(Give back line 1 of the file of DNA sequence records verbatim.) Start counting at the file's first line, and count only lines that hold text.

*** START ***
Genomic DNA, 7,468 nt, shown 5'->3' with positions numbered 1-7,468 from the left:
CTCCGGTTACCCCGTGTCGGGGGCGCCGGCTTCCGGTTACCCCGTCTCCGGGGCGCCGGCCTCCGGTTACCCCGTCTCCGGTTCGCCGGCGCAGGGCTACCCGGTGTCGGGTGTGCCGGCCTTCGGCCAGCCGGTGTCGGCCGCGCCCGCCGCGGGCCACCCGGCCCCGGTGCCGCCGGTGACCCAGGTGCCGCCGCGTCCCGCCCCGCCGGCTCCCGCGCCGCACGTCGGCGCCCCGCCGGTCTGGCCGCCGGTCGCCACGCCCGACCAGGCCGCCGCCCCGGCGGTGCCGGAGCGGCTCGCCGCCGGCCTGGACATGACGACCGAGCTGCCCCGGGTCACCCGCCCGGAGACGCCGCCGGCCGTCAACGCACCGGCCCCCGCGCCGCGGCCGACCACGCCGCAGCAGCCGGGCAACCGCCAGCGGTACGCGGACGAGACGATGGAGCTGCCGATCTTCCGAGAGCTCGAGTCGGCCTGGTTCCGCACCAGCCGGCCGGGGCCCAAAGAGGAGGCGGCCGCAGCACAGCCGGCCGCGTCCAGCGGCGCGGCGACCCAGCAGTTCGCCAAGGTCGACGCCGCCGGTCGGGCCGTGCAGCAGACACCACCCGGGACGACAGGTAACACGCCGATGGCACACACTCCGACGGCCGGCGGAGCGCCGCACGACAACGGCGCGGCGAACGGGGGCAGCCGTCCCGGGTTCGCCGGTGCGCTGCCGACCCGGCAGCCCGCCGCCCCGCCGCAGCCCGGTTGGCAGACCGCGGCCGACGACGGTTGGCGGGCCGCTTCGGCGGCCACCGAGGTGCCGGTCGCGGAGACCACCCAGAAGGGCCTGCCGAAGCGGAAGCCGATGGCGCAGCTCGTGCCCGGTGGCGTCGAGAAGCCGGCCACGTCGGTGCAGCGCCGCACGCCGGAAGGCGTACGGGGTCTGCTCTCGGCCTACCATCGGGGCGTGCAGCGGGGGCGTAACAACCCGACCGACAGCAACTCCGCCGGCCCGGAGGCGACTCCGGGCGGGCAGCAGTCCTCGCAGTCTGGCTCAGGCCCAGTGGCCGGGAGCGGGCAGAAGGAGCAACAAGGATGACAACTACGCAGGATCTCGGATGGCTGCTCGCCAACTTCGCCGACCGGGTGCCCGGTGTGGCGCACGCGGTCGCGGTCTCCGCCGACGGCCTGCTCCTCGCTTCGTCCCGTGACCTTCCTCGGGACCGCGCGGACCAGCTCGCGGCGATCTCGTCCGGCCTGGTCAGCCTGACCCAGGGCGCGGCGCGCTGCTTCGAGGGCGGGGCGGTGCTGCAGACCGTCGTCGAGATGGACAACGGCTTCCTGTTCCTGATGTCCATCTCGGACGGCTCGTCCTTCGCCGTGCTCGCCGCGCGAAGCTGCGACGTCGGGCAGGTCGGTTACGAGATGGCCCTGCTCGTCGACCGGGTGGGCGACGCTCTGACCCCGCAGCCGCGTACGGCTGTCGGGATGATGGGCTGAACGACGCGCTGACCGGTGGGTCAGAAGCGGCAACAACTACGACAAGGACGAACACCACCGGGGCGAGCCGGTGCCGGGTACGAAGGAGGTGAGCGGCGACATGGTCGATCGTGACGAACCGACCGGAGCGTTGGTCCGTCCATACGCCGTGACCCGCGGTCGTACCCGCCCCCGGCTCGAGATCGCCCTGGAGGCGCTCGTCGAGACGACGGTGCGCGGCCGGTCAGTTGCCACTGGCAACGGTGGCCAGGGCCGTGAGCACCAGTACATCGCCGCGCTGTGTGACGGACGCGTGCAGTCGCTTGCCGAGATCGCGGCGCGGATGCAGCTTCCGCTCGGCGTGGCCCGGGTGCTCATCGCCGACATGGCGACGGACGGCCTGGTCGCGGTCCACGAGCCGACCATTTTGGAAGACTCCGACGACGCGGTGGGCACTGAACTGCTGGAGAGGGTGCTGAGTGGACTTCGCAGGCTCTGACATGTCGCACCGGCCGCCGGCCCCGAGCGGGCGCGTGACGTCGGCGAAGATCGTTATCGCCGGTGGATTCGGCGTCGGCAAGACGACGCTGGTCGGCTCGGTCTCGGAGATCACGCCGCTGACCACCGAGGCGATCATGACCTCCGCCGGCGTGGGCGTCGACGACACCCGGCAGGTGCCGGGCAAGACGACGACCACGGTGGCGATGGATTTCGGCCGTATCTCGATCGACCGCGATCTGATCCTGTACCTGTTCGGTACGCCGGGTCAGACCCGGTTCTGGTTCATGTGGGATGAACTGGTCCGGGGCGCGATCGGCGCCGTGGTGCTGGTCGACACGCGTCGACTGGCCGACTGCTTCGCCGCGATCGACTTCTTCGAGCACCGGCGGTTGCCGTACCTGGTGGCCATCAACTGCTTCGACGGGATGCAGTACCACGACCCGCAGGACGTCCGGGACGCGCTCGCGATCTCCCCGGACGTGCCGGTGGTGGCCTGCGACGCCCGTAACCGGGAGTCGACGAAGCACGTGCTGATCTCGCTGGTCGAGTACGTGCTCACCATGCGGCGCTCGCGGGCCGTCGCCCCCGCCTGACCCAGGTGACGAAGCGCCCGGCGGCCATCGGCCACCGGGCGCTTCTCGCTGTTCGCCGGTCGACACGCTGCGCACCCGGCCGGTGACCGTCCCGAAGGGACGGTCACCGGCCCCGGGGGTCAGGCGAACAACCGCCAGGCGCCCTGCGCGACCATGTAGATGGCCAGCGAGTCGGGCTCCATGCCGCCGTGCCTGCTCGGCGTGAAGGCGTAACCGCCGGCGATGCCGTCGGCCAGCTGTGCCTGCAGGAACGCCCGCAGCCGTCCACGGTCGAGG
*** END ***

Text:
Genomic DNA, 7,468 nt, shown 5'->3' with positions numbered 1-7,468 from the left: